DITKO SHRUGGED UNCOMPROMISING LIFE OF THE ARTIST BEHIND SPIDER-MAN HCHERMES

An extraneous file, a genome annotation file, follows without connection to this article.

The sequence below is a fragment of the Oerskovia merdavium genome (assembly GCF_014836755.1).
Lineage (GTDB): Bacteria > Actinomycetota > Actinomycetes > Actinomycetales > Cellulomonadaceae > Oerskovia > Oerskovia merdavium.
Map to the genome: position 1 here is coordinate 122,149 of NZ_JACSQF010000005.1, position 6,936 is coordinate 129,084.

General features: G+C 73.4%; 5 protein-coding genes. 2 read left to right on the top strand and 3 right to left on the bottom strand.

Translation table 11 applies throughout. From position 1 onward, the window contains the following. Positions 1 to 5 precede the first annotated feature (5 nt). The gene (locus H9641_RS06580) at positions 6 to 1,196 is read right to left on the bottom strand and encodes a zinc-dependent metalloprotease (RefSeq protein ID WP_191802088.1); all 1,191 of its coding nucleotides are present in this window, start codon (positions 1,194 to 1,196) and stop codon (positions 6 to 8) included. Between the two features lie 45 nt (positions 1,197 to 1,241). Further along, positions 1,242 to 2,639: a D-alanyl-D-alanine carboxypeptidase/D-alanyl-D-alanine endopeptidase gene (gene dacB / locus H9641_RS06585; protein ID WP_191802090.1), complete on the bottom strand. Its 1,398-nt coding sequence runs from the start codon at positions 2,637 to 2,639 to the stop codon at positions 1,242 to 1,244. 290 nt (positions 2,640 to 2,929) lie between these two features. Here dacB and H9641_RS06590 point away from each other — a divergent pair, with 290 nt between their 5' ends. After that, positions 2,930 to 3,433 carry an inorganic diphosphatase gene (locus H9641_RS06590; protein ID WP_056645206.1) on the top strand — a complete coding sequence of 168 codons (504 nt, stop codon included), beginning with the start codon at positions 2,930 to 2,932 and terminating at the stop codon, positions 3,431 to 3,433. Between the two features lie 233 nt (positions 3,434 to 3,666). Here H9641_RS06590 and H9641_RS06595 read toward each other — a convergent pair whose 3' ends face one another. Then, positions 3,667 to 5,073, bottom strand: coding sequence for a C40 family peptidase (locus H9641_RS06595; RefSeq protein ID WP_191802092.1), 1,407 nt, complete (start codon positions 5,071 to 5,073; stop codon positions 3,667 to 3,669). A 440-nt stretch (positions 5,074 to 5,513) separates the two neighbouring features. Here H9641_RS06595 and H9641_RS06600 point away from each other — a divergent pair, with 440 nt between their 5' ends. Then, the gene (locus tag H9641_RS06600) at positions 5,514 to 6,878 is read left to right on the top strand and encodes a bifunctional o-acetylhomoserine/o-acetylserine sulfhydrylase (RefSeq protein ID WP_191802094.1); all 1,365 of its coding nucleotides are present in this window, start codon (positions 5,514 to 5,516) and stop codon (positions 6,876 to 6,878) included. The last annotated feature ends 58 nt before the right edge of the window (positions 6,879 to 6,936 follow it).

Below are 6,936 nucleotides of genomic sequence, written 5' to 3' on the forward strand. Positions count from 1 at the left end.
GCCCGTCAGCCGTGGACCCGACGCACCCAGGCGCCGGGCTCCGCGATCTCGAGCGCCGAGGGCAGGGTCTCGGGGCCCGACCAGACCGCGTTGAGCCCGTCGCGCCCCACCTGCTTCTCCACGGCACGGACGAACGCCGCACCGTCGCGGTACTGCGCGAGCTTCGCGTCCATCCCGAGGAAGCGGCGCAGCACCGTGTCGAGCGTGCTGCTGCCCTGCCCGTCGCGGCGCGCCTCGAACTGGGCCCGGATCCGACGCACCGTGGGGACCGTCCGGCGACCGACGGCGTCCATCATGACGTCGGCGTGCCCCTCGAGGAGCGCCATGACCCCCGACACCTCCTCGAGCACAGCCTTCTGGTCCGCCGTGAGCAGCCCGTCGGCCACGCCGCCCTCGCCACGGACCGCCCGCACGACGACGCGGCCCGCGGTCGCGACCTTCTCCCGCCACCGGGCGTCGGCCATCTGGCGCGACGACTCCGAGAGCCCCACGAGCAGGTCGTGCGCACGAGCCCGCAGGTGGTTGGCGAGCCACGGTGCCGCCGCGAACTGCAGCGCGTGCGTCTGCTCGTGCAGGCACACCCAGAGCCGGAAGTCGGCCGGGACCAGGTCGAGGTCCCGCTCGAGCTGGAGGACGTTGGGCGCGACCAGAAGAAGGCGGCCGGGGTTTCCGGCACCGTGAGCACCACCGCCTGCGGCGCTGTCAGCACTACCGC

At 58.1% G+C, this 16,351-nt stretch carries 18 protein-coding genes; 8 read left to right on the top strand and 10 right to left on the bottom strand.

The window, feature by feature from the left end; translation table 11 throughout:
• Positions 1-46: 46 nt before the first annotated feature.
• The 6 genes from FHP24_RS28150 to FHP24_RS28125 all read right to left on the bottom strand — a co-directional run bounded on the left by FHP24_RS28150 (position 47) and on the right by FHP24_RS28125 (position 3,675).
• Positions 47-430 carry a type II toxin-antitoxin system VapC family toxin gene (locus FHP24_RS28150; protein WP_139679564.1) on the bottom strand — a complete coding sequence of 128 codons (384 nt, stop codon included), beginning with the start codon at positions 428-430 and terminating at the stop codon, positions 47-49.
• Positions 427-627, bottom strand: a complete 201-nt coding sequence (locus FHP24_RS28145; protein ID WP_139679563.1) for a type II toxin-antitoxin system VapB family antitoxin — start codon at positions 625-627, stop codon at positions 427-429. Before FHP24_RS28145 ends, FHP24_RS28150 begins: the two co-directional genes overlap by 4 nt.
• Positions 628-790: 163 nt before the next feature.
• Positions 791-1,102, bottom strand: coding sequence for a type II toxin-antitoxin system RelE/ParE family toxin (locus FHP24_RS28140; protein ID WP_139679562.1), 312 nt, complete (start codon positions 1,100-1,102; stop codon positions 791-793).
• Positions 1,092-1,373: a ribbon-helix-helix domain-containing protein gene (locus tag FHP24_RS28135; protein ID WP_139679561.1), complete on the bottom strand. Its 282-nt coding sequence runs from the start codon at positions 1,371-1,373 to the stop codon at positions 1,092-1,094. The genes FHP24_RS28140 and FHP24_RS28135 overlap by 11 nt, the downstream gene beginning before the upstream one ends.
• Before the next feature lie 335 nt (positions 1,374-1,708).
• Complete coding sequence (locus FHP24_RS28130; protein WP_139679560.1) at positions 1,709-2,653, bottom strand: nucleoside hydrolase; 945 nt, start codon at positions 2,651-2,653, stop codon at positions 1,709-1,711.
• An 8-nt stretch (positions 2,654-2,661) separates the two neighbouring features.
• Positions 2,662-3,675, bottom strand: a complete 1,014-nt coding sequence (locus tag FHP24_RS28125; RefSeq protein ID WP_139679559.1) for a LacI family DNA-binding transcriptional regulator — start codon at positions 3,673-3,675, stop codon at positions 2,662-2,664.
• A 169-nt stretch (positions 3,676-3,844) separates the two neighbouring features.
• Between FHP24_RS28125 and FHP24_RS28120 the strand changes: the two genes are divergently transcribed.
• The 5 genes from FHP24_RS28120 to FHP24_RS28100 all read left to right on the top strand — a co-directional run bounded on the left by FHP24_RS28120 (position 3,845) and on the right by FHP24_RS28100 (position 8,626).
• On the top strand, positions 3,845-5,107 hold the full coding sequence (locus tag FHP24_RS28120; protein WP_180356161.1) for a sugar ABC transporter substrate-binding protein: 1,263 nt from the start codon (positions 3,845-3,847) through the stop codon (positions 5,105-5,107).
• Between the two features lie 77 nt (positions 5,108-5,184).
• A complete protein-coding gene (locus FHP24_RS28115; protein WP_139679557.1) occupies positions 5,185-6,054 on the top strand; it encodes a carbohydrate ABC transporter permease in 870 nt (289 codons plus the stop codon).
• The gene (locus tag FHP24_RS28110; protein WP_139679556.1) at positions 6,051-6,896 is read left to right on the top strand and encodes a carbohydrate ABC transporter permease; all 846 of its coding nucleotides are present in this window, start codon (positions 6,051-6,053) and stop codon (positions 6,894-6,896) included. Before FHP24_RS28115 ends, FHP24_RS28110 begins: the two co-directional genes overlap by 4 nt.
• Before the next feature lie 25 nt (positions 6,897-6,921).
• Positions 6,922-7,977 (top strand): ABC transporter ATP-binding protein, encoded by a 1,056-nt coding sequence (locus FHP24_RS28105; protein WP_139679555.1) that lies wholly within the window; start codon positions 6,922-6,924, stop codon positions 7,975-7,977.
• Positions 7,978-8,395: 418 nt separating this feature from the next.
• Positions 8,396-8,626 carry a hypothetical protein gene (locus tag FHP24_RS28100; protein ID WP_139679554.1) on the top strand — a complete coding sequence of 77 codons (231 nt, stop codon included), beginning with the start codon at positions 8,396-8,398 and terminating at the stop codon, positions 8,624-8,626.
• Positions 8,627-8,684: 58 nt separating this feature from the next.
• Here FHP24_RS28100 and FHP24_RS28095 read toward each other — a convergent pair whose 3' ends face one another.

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Steve Ditko was the last of a sturdy generation of American comic book artists who produced iconic, modern day mythology and was among the most influential and original creators of the 20th Century. A prime architect, together with Jack Kirby and Stan Lee, of a universe of heroic characters that took Marvel Comics from an underdog New York publisher in the 1960s to the world-recognized brand of comic book superheroes and multi-million-dollar movies of today, Ditko co-created Spider-Man but walked away from the character he designed over 50 years ago, to never again return to the enduring superhero and retreating completely from the public eye thereafter. Seeking his own individualistic paths for creative and personal expression would lead to condemnation from some, restricted work opportunities from others and a reclusive life peppered with memories of interfering editors; original artwork that had been stolen from him and a life-long adherence to his Objectivist convictions. With the book sourcing a decade-long correspondence between Steve Ditko and its author David Currie, the history of the formative years of American comic books and the rise of Marvel Comics is revealed, illuminated further by interviews with many other comic book creators from all periods. It's an intrigue-filled story of heroes and villains, both fictional and real; visionary artists on zero-hour contracts and one man's artistically productive and diligently uncompromising life.